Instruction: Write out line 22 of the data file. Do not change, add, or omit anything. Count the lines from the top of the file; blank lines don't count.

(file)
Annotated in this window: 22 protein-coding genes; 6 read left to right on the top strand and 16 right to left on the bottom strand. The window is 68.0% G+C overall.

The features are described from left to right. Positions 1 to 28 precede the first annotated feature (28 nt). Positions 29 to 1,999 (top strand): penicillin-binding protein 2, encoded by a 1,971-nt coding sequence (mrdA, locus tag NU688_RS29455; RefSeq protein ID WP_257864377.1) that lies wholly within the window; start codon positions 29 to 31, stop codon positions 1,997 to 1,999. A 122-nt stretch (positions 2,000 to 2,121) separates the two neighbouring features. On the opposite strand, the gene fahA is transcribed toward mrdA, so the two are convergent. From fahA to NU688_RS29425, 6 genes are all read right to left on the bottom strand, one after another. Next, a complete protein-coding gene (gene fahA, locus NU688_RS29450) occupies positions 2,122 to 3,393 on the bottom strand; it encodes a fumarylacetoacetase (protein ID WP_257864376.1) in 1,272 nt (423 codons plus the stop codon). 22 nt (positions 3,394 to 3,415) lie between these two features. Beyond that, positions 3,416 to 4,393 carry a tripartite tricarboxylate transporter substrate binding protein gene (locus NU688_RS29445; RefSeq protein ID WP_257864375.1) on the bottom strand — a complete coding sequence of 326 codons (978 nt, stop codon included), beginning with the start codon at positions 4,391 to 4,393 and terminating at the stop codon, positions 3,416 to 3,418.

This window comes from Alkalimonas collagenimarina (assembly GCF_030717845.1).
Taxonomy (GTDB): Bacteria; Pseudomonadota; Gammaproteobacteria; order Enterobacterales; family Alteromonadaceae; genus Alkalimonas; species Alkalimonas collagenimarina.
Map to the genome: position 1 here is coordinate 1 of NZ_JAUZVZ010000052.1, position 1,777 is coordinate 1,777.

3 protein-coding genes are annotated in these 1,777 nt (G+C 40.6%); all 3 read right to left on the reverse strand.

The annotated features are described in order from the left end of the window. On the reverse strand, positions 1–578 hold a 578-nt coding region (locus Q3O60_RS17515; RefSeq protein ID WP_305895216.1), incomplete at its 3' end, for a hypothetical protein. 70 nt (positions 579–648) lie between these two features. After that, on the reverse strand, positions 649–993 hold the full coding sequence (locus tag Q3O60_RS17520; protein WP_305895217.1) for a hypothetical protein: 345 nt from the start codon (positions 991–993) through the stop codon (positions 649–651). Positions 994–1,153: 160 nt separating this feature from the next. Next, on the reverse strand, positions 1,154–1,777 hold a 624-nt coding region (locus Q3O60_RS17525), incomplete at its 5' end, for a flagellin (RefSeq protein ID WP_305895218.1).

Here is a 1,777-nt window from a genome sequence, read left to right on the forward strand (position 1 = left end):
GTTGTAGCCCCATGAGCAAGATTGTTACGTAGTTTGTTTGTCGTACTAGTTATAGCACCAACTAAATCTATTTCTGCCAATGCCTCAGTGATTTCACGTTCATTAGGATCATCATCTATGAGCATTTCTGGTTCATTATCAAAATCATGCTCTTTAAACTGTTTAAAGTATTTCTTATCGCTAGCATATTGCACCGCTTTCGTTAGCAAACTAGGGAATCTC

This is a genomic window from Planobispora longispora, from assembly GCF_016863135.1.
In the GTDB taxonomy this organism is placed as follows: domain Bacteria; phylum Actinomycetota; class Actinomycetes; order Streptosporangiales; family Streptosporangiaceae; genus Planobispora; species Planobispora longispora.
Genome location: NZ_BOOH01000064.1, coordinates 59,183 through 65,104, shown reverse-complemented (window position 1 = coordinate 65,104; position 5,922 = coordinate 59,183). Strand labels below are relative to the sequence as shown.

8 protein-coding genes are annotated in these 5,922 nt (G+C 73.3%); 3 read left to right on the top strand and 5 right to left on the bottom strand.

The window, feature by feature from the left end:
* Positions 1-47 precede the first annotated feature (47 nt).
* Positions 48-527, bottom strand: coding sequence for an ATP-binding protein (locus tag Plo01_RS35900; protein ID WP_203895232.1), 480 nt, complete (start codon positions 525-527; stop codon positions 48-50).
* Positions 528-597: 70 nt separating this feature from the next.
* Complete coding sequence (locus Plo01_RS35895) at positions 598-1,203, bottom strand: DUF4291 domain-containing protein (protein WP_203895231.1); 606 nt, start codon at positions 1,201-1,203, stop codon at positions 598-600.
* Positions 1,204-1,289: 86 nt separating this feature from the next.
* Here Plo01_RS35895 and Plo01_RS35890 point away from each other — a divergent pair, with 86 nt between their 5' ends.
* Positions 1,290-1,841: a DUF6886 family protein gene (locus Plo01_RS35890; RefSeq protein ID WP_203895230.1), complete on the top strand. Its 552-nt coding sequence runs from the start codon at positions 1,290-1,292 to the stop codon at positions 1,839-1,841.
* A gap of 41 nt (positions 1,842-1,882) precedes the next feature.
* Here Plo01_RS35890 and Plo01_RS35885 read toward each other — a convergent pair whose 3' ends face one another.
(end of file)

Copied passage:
* A gap of 41 nt (positions 1,842-1,882) precedes the next feature.